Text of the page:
For Carrie Lam and John Tsang, the hard work starts now
With their resignations from the government approved, the now former officials will have to prove their credentials to lead Hong Kong
The chief executive election is now up and running for real. The State Council yesterday approved the resignations of Carrie Lam Cheng Yuet-ngor and John Tsang Chun-wah from the Hong Kong government, effectively giving both the green light to join the race. Labour and welfare minister Matthew Cheung Kin-chung will take over from Lam as chief secretary, while development minister Paul Chan Mo-po replaces Tsang as financial secretary.
The circumstances leading to Lam’s decision to enter the race have been seen as a sign of Beijing’s endorsement. As soon as Chief Executive Leung Chun-ying ruled himself out for a second term in office, she said she would reconsider her earlier decision to retire.
It took Beijing only four days to approve her resignation, while Tsang had to wait for 35 days for clearance. The other two hopefuls in the race, retired judge Woo Kwok-hing and New People’s Party leader Regina Ip Lau Suk-yee, have made an early start, declaring their candidacies in late October and mid-December, respectively.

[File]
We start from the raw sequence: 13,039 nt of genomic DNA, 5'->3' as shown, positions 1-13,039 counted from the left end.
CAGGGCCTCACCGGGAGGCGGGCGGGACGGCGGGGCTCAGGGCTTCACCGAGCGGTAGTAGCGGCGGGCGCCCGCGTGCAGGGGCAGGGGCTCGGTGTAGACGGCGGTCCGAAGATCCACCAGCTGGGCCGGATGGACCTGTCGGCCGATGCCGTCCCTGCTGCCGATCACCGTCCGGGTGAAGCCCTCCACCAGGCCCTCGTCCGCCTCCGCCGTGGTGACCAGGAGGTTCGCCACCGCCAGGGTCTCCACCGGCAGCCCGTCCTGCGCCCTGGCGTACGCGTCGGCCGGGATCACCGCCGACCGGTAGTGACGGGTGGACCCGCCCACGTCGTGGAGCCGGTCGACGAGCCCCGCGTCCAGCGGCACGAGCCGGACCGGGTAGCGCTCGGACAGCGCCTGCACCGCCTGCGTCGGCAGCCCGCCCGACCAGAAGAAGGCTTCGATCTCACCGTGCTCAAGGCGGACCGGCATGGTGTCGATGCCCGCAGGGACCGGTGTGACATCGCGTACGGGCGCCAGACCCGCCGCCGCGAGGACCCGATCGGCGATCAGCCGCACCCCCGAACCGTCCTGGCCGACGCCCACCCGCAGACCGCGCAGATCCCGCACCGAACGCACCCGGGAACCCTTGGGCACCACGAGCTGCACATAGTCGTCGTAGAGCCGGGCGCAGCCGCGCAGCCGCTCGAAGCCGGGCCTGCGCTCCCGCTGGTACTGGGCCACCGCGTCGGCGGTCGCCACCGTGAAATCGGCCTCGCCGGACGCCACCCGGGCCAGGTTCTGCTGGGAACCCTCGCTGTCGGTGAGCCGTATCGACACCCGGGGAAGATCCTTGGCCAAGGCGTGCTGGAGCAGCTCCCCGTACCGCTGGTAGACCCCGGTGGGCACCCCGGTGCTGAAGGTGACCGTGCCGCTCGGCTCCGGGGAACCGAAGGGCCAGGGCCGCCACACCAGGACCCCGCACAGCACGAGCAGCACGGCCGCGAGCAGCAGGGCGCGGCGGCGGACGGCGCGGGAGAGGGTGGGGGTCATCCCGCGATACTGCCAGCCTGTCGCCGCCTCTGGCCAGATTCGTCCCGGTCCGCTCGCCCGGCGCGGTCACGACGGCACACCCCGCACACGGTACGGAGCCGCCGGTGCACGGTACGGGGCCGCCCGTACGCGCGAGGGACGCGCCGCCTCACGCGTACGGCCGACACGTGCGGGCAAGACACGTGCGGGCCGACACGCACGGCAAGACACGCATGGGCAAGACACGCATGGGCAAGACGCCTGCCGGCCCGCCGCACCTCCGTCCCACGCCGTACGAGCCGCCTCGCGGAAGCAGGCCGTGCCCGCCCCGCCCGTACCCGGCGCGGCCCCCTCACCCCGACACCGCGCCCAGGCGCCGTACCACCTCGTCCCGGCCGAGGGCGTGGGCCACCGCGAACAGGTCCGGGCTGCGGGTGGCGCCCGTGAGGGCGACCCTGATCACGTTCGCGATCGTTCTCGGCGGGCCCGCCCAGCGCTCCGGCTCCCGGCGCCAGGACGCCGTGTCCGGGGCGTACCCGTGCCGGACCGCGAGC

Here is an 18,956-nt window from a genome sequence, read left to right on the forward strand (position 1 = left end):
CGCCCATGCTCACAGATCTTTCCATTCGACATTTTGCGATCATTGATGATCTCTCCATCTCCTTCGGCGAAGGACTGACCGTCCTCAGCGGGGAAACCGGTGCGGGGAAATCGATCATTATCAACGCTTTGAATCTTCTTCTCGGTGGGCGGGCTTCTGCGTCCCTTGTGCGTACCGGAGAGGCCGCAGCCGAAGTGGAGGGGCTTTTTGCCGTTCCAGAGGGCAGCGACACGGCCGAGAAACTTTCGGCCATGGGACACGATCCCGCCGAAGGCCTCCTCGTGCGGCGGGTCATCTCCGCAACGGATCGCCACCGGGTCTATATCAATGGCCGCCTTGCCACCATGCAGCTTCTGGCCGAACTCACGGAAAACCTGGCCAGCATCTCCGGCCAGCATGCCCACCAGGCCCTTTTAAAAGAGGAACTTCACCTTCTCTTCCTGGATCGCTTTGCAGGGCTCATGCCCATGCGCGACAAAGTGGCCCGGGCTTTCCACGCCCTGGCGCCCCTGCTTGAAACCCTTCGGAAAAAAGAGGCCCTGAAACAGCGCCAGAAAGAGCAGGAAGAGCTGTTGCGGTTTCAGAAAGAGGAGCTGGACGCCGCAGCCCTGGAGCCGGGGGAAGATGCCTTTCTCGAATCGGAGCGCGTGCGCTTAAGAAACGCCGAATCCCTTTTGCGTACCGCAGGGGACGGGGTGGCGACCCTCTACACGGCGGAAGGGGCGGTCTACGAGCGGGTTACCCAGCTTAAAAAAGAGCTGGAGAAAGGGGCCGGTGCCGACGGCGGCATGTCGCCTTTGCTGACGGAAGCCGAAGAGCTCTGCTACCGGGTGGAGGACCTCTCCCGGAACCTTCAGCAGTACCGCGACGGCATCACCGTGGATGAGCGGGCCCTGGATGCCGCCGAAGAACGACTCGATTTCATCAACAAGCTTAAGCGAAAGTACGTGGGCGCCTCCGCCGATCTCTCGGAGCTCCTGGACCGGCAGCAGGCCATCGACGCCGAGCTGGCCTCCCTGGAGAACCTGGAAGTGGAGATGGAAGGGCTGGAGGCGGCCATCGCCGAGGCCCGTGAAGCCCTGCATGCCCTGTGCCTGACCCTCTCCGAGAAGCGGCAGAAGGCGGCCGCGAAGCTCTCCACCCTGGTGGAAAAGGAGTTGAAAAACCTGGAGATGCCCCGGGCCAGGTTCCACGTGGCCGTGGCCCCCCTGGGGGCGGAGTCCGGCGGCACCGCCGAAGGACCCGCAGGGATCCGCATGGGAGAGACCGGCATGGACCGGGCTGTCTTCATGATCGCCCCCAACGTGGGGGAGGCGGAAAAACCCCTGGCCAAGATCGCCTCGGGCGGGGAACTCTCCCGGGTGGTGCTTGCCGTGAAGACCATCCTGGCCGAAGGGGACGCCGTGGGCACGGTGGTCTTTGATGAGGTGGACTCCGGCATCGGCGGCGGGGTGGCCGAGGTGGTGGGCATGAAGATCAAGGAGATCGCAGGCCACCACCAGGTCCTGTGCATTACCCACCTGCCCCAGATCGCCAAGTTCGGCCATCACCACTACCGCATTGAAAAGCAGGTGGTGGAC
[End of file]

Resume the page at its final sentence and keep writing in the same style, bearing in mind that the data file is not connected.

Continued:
Lam yesterday pledged to reignite Hong Kong’s can-do spirit, restore hope and faith, propel the economy forward and build greater consensus. Tsang issued a statement expressing gratitude for Beijing’s trust over the years, adding that he needed a few more days to confirm his decision to contest the chief executive election.
With two of the four aspirants being the No 2 and No 3 officials in government, the race is arguably the most competitive ever. And with four candidates, observers believe it will be difficult for Beijing to control the outcome of the election.
As it takes 150 nominations from the 1,194-strong Election Committee to stand, it would not be surprising if the field eventually narrows. Adding to the uncertainty are the pan-democrats who, with more than a quarter of the votes in the Election Committee, can affect the outcome if they cast their ballots as a bloc. Without their votes, it would be difficult for anyone to meet the threshold of 601 votes to win.
The departure of the two most senior ministers will inevitably affect government operations. The appointments of Matthew Cheung and Paul Chan are necessary steps to avoid an administrative vacuum before the new government takes power on July 1. Whether they continue to serve in the new government depends on their performance.
The public will hear more from the hopefuls as the election heats up. It is important for the next chief executive to win the trust of the central government, the Election Committee and the people of Hong Kong, and be able to contribute to the betterment of the city and national development.